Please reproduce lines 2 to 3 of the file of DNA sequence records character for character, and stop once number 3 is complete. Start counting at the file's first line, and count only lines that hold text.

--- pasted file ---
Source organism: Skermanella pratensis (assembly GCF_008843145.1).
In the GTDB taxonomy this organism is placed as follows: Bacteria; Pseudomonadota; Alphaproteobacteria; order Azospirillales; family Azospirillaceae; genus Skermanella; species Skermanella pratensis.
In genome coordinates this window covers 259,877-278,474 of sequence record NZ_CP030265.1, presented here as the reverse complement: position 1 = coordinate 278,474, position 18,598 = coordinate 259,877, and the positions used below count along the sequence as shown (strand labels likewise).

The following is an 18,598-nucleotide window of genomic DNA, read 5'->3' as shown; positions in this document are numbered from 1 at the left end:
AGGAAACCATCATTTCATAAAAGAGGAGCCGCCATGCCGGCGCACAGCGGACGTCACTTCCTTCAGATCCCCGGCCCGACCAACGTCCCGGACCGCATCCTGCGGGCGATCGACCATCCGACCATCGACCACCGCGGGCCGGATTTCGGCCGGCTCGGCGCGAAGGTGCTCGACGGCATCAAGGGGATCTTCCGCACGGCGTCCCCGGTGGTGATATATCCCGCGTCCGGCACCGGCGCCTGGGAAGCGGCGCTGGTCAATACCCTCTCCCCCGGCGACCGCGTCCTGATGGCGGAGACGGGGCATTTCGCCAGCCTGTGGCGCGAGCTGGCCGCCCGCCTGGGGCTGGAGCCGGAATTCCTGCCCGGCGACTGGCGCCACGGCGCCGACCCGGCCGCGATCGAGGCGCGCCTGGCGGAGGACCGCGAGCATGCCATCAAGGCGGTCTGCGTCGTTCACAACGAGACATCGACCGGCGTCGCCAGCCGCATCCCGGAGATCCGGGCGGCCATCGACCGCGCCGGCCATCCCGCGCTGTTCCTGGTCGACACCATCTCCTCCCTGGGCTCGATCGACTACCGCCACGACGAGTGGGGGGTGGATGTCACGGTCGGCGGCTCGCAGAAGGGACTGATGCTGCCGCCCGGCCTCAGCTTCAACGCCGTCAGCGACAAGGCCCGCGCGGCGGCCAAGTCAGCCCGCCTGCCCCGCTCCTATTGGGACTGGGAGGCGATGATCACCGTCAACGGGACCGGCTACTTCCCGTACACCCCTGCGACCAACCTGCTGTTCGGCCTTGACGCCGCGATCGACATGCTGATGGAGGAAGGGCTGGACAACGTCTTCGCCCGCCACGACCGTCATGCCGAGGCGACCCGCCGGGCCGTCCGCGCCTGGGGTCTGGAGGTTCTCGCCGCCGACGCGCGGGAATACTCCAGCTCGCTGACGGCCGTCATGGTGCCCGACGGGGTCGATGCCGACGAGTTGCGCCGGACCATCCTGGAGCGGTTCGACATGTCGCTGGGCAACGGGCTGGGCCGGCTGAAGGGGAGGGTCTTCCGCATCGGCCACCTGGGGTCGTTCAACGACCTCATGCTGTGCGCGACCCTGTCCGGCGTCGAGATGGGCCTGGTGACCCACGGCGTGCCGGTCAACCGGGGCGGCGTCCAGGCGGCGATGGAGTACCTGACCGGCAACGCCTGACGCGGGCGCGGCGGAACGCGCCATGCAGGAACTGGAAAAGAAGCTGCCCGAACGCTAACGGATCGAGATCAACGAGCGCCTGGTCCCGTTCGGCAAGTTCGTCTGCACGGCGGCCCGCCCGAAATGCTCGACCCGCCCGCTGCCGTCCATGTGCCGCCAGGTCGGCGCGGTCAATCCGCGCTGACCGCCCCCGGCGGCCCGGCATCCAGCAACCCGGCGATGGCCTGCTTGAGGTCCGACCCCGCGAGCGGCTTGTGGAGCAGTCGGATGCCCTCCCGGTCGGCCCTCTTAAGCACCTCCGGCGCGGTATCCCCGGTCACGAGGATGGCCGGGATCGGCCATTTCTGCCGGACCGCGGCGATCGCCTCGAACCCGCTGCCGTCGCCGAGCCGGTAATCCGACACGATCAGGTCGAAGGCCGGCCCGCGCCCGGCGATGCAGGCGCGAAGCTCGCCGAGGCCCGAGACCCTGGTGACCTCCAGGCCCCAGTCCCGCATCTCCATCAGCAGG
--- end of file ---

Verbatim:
In the GTDB taxonomy this organism is placed as follows: Bacteria; Pseudomonadota; Alphaproteobacteria; order Azospirillales; family Azospirillaceae; genus Skermanella; species Skermanella pratensis.
In genome coordinates this window covers 259,877-278,474 of sequence record NZ_CP030265.1, presented here as the reverse complement: position 1 = coordinate 278,474, position 18,598 = coordinate 259,877, and the positions used below count along the sequence as shown (strand labels likewise).